S.1903 - STOCK bill ("STOCK Act")

A bill to prohibit commodities and securities trading based on nonpublic information relating to Congress, to require additional reporting by Members and employees of Congress of securities transactions, and for other purposes. view all titles (4)

All Bill Titles

  • Popular: STOCK bill ("STOCK Act") as .
  • Official: A bill to prohibit commodities and securities trading based on nonpublic information relating to Congress, to require additional reporting by Members and employees of Congress of securities transactions, and for other purposes. as introduced.
  • Short: Stop Trading on Congressional Knowledge Act as introduced.
  • Popular: STOCK bill ("STOCK Act").

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Ajscott123 12/07/2011 10:14am
in reply to Ajscott123 Dec 06, 2011 4:40pm

Also just to clarify – the bill will be revised and improved over time, but the bill should be opposed until the bill language is specific and severe enough that we might be satisfied with the equality.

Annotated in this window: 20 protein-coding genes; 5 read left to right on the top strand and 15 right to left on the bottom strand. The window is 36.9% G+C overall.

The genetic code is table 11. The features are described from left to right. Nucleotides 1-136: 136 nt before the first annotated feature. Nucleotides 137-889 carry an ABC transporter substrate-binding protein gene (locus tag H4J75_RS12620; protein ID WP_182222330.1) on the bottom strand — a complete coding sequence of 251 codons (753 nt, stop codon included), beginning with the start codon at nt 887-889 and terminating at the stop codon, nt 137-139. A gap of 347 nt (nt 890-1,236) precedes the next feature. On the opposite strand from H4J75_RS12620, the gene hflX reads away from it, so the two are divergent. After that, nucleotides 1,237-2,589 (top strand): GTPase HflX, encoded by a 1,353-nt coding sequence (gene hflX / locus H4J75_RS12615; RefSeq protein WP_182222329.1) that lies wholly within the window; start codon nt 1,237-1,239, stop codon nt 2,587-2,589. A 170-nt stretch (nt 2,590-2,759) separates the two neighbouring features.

Sumflow 12/11/2011 12:19am

The loophole in which members of congress and legislative staffers are immune from enforcement of insider-trading laws, is because the delayed reporting of securities transactions by congress, defeats, obstructs, and impairs its use as timely evidence. Insider-trading cases are hard to prove, because the trades must be tightly linked to the events or information on which they are allegedly based.

Trades need to be disclosed in “real time or near real time,” so that the memories of potential witnesses are fresh and suspects do not have time to cover up their actions. The SEC, which conducts most insider-trading investigations, urged faster disclosure of stock trades by members of Congress on electronic, searchable forms. This is why no Congress people were investigated under the current laws.

Sumflow 12/22/2011 6:07am

Central to this revised law proposed by the Senate is a “duty arising from a relationship of trust and confidence” that would be owed by members of Congress to the people,” and traders need to disclose nearer to real time,” so that the memories of potential witnesses are fresh, and they do not have time to cover up their actions.

Ajscott123 12/06/2011 4:40pm

This is false advertising – the current proposed bills are completely flawed. They only require Congress to report on trades 90 days after they have made them — it does NOT stop insider trading.

Users should be outraged by this empty proposal surrounded by a candy-coated shell. Oppose this bill not for the idea behind it, but for the substance (or 100% lack thereof!!)


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